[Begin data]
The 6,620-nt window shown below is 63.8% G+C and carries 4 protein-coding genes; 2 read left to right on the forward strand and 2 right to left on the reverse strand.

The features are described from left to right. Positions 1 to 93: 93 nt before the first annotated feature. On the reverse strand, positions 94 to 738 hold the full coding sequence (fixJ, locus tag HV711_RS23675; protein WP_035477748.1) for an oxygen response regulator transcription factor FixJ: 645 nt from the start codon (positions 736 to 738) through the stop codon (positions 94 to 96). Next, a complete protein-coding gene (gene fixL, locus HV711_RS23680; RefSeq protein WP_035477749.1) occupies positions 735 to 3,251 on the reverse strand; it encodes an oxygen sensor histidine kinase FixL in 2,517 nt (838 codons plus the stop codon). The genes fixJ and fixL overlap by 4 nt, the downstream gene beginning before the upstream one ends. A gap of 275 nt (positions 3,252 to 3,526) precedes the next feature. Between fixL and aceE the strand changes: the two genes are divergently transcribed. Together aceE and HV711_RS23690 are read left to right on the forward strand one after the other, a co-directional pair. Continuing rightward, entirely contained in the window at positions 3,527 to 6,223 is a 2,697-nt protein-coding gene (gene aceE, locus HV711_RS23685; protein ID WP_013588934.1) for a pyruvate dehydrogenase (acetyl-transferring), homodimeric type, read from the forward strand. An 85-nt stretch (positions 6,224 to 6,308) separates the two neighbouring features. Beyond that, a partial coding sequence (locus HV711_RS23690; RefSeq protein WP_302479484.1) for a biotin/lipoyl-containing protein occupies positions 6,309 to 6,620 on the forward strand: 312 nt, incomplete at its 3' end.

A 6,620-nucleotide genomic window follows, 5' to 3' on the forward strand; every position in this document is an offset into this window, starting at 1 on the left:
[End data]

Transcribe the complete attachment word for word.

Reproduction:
The 6,620-nt window shown below is 63.8% G+C and carries 4 protein-coding genes; 2 read left to right on the forward strand and 2 right to left on the reverse strand.

The features are described from left to right. Positions 1 to 93: 93 nt before the first annotated feature. On the reverse strand, positions 94 to 738 hold the full coding sequence (fixJ, locus tag HV711_RS23675; protein WP_035477748.1) for an oxygen response regulator transcription factor FixJ: 645 nt from the start codon (positions 736 to 738) through the stop codon (positions 94 to 96). Next, a complete protein-coding gene (gene fixL, locus HV711_RS23680; RefSeq protein WP_035477749.1) occupies positions 735 to 3,251 on the reverse strand; it encodes an oxygen sensor histidine kinase FixL in 2,517 nt (838 codons plus the stop codon). The genes fixJ and fixL overlap by 4 nt, the downstream gene beginning before the upstream one ends. A gap of 275 nt (positions 3,252 to 3,526) precedes the next feature. Between fixL and aceE the strand changes: the two genes are divergently transcribed. Together aceE and HV711_RS23690 are read left to right on the forward strand one after the other, a co-directional pair. Continuing rightward, entirely contained in the window at positions 3,527 to 6,223 is a 2,697-nt protein-coding gene (gene aceE, locus HV711_RS23685; protein ID WP_013588934.1) for a pyruvate dehydrogenase (acetyl-transferring), homodimeric type, read from the forward strand. An 85-nt stretch (positions 6,224 to 6,308) separates the two neighbouring features. Beyond that, a partial coding sequence (locus HV711_RS23690; RefSeq protein WP_302479484.1) for a biotin/lipoyl-containing protein occupies positions 6,309 to 6,620 on the forward strand: 312 nt, incomplete at its 3' end.

A 6,620-nucleotide genomic window follows, 5' to 3' on the forward strand; every position in this document is an offset into this window, starting at 1 on the left: